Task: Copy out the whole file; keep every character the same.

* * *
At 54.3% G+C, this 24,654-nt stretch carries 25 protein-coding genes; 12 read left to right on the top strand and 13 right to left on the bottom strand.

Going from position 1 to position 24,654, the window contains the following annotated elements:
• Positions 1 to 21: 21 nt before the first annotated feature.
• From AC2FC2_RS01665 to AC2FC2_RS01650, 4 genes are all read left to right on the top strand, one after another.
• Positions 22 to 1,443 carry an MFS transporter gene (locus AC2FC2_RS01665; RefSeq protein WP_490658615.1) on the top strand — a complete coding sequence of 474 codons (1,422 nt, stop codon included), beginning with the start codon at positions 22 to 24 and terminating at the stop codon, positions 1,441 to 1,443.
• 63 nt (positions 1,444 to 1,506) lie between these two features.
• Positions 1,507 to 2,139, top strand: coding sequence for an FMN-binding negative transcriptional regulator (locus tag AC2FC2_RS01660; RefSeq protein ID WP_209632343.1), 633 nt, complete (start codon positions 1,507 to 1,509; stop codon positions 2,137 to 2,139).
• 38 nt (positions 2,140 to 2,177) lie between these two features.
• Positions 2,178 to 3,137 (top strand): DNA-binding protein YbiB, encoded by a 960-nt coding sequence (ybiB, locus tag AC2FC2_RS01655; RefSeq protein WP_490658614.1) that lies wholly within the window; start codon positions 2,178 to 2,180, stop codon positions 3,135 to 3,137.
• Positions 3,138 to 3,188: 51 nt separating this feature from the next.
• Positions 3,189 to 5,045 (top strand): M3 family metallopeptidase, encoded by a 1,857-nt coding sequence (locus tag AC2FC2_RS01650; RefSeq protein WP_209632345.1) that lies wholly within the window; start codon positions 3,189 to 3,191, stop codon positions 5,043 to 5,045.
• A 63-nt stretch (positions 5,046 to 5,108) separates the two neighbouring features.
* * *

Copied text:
At 54.3% G+C, this 24,654-nt stretch carries 25 protein-coding genes; 12 read left to right on the top strand and 13 right to left on the bottom strand.

Going from position 1 to position 24,654, the window contains the following annotated elements:
• Positions 1 to 21: 21 nt before the first annotated feature.
• From AC2FC2_RS01665 to AC2FC2_RS01650, 4 genes are all read left to right on the top strand, one after another.
• Positions 22 to 1,443 carry an MFS transporter gene (locus AC2FC2_RS01665; RefSeq protein WP_490658615.1) on the top strand — a complete coding sequence of 474 codons (1,422 nt, stop codon included), beginning with the start codon at positions 22 to 24 and terminating at the stop codon, positions 1,441 to 1,443.
• 63 nt (positions 1,444 to 1,506) lie between these two features.
• Positions 1,507 to 2,139, top strand: coding sequence for an FMN-binding negative transcriptional regulator (locus tag AC2FC2_RS01660; RefSeq protein ID WP_209632343.1), 633 nt, complete (start codon positions 1,507 to 1,509; stop codon positions 2,137 to 2,139).
• 38 nt (positions 2,140 to 2,177) lie between these two features.
• Positions 2,178 to 3,137 (top strand): DNA-binding protein YbiB, encoded by a 960-nt coding sequence (ybiB, locus tag AC2FC2_RS01655; RefSeq protein WP_490658614.1) that lies wholly within the window; start codon positions 2,178 to 2,180, stop codon positions 3,135 to 3,137.
• Positions 3,138 to 3,188: 51 nt separating this feature from the next.
• Positions 3,189 to 5,045 (top strand): M3 family metallopeptidase, encoded by a 1,857-nt coding sequence (locus tag AC2FC2_RS01650; RefSeq protein WP_209632345.1) that lies wholly within the window; start codon positions 3,189 to 3,191, stop codon positions 5,043 to 5,045.
• A 63-nt stretch (positions 5,046 to 5,108) separates the two neighbouring features.